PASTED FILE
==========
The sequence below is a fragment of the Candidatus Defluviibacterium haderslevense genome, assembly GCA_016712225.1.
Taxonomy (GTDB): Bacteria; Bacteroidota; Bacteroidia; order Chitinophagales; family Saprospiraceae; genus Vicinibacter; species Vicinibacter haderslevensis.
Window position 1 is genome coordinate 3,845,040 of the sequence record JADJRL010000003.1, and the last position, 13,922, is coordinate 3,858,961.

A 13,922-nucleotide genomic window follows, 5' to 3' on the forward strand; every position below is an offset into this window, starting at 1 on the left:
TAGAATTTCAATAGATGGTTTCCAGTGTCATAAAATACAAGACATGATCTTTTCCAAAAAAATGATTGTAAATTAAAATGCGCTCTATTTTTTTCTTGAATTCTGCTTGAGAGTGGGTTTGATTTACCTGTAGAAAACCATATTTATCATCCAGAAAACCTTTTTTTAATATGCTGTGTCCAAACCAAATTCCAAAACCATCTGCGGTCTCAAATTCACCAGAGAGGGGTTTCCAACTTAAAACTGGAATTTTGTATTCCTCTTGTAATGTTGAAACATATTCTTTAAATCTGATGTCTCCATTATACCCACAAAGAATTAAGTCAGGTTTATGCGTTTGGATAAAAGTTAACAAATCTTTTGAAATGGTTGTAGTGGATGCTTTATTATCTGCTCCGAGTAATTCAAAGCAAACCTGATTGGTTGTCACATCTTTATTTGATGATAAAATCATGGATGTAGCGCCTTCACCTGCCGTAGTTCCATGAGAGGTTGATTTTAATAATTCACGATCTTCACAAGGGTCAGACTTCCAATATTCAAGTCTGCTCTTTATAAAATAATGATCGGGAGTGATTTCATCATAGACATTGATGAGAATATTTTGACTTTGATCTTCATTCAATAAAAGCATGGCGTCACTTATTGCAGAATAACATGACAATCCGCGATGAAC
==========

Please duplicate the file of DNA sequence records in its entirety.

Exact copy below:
The sequence below is a fragment of the Candidatus Defluviibacterium haderslevense genome, assembly GCA_016712225.1.
Taxonomy (GTDB): Bacteria; Bacteroidota; Bacteroidia; order Chitinophagales; family Saprospiraceae; genus Vicinibacter; species Vicinibacter haderslevensis.
Window position 1 is genome coordinate 3,845,040 of the sequence record JADJRL010000003.1, and the last position, 13,922, is coordinate 3,858,961.

A 13,922-nucleotide genomic window follows, 5' to 3' on the forward strand; every position below is an offset into this window, starting at 1 on the left:
TAGAATTTCAATAGATGGTTTCCAGTGTCATAAAATACAAGACATGATCTTTTCCAAAAAAATGATTGTAAATTAAAATGCGCTCTATTTTTTTCTTGAATTCTGCTTGAGAGTGGGTTTGATTTACCTGTAGAAAACCATATTTATCATCCAGAAAACCTTTTTTTAATATGCTGTGTCCAAACCAAATTCCAAAACCATCTGCGGTCTCAAATTCACCAGAGAGGGGTTTCCAACTTAAAACTGGAATTTTGTATTCCTCTTGTAATGTTGAAACATATTCTTTAAATCTGATGTCTCCATTATACCCACAAAGAATTAAGTCAGGTTTATGCGTTTGGATAAAAGTTAACAAATCTTTTGAAATGGTTGTAGTGGATGCTTTATTATCTGCTCCGAGTAATTCAAAGCAAACCTGATTGGTTGTCACATCTTTATTTGATGATAAAATCATGGATGTAGCGCCTTCACCTGCCGTAGTTCCATGAGAGGTTGATTTTAATAATTCACGATCTTCACAAGGGTCAGACTTCCAATATTCAAGTCTGCTCTTTATAAAATAATGATCGGGAGTGATTTCATCATAGACATTGATGAGAATATTTTGACTTTGATCTTCATTCAATAAAAGCATGGCGTCACTTATTGCAGAATAACATGACAATCCGCGATGAAC